Storage Space

Web space is an aspect that makes for attractive marketing, but most websites, even image-heavy sites, use far less than the standard basic allotment, which is 10 GB. As with bandwidth, ensure that you have the flexibility to upgrade if the needs of the site demand it. On the other hand, don’t become enamored with large amounts of storage space alone because chances are the website will never use it.

Databases

Much more important than web space itself are the databases and the space allotted to them. Keep in mind that most providers handle storage space and database space separately. For instance, one of the most popular basic shared plans provides 10 GB of web space and ten 1GB MySQL databases. Most sites are likely to hit the limitations of the database space long before the limits of the storage space.

Site-building Tools

Site-building tools are perhaps the most valuable features available to many new webmasters because they can save an incredible amount of money. Site builders are available in different styles. Many sites have a custom site builder integrated directly into the control panel. Another option would be to use a content management system. Popular CMSs include WordPress, Joomla, Drupal and Expression Engine.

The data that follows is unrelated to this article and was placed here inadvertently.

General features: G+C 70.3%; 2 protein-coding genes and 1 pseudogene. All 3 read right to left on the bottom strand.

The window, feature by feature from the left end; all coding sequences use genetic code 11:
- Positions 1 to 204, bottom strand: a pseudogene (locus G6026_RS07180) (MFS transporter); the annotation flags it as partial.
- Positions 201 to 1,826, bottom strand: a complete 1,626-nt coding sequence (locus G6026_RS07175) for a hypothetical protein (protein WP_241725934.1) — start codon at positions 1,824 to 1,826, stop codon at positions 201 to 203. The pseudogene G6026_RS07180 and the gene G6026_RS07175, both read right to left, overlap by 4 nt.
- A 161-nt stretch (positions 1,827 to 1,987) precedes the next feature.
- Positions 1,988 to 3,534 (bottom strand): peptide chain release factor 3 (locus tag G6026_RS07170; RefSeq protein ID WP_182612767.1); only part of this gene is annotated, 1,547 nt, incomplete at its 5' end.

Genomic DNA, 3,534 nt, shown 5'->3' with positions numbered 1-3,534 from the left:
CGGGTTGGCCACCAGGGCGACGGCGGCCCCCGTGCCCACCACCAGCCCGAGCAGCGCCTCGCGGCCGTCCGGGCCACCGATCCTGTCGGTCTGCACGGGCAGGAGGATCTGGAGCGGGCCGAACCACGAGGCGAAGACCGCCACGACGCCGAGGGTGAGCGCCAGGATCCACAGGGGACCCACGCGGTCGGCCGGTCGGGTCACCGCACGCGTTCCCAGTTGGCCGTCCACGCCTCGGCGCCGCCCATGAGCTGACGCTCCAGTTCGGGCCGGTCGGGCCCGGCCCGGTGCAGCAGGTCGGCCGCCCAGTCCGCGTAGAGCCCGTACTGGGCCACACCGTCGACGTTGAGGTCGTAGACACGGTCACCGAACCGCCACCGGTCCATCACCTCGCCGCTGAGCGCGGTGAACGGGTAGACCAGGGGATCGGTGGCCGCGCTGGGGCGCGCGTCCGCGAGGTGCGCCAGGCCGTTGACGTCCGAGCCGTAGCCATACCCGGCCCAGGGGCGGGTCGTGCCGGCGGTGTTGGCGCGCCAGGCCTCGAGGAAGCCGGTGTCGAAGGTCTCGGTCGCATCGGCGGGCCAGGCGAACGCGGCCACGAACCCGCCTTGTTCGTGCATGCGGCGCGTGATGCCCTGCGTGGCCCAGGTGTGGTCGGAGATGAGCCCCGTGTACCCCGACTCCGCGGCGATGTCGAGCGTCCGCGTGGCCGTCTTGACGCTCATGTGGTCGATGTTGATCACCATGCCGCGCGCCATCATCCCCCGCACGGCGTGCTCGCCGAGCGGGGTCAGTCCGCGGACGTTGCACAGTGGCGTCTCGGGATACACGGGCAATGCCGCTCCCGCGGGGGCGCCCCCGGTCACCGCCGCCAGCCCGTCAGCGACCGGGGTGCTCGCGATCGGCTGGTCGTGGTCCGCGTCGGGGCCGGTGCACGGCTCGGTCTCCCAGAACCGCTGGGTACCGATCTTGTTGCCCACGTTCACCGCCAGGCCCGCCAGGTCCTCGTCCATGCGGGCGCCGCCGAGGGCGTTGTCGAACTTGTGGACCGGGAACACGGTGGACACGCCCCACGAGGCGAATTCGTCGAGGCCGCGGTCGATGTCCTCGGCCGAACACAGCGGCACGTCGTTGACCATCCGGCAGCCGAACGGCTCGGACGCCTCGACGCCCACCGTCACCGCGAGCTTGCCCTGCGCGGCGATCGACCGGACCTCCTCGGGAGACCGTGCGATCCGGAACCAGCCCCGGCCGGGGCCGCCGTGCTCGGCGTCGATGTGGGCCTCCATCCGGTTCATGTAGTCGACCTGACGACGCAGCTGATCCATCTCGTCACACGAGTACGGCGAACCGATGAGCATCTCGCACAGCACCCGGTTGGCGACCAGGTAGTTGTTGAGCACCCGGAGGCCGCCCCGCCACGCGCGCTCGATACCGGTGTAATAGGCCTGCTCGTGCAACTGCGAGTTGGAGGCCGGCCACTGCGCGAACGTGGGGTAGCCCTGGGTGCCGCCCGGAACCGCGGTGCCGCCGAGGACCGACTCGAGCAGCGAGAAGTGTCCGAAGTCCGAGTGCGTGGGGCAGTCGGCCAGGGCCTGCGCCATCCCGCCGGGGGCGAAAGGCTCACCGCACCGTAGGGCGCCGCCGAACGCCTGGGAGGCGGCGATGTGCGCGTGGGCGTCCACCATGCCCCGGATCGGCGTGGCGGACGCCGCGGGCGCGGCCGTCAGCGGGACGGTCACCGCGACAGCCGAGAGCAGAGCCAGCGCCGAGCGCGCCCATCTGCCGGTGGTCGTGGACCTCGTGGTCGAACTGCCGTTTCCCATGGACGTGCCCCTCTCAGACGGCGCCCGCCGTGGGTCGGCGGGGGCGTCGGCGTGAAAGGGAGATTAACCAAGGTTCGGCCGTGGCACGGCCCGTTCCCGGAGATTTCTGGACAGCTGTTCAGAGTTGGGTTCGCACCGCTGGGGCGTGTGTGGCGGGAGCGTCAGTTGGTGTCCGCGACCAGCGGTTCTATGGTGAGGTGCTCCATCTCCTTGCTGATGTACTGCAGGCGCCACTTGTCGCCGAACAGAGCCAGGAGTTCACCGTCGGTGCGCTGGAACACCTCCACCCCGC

Applications and Scripts

Most shared plans include an array of applications and scripts, such as WordPress, that you can use as part of the website. The best configurations have one-click deployment, which is especially nice for neophyte webmasters since you don’t need the technical know-how to have a particular app up and running. Know which software you want so that you can target those programs while shopping for your host.

E-commerce

If the plan is to sell products via the website, then an e-commerce tool is a very powerful and cost-effective feature. Third-party solutions are complicated and expensive. A built-in solution allows the webmaster to get his feet wet and have an internet store up and running quick. In time, if the needs of the website grow, the webmaster will have enough experience to choose a commercial solution.

Control Panel

The control panel is your interface to all the features included in your package. It has a file manager, backup wizard, and application and script manager. It also allows you to control FTP access and your email addresses. A good control panel makes a webmaster’s job much easier, so it saves money. A poor control panel, on the other hand, can be a major hindrance to what you are trying to accomplish.

Other Features

Some shared plans include a free domain, which is a nice but not particularly valuable perk. Some providers limit the number of subdomains, which can have a significant limitation is some scenarios. Most webmasters prefer Google Analytics, so having integrating reporting and analysis isn’t a priority. Many hosts also provide SEO tools and advertising credits, which is a nice benefit for a small websites with limited budgets.